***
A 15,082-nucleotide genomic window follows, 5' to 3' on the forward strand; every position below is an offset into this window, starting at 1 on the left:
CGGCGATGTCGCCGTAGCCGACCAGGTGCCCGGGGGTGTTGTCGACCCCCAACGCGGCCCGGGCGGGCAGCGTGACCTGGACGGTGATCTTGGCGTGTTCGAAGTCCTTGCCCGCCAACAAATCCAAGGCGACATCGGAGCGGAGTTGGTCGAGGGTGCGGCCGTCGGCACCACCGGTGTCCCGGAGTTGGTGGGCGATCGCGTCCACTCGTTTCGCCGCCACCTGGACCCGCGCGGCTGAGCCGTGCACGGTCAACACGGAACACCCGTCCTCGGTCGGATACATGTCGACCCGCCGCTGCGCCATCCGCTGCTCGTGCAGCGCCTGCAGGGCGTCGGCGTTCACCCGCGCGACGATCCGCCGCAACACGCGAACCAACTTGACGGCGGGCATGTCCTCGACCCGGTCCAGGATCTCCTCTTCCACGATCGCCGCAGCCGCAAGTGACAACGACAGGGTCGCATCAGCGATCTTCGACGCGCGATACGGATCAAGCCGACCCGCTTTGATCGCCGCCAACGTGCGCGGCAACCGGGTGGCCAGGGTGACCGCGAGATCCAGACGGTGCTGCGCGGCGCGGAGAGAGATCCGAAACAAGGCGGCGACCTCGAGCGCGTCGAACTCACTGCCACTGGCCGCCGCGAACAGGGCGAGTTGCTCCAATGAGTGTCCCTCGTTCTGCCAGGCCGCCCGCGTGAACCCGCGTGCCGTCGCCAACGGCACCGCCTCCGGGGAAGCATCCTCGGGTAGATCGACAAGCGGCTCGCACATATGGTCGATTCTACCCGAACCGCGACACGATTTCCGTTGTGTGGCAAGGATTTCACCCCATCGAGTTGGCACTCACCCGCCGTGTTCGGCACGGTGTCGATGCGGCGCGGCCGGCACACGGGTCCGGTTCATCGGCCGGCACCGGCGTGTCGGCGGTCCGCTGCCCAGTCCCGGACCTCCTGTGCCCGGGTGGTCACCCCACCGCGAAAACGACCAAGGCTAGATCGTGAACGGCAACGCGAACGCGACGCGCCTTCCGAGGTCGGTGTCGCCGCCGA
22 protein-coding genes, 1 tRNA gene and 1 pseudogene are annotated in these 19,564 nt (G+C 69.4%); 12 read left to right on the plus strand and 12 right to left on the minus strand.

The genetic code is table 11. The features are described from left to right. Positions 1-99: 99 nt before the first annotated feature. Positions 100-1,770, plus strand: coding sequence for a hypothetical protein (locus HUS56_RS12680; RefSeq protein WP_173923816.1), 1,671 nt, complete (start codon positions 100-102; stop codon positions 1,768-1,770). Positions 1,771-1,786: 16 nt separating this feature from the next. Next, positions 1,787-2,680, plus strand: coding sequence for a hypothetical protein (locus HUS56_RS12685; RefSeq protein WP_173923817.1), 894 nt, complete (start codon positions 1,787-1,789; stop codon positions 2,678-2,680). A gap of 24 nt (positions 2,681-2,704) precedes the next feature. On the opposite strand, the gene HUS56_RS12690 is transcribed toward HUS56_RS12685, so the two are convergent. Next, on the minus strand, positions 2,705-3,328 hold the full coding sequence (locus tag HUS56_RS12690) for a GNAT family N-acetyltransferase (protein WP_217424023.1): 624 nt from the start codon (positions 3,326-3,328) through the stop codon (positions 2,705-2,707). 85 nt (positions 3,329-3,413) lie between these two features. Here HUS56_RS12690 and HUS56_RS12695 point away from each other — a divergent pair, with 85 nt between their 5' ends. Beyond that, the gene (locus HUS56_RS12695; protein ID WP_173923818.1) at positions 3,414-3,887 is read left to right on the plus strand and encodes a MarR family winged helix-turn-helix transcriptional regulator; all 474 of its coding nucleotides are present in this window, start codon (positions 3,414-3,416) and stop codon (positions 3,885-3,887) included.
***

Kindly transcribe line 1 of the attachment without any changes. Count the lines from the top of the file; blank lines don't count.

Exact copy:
A 15,082-nucleotide genomic window follows, 5' to 3' on the forward strand; every position below is an offset into this window, starting at 1 on the left: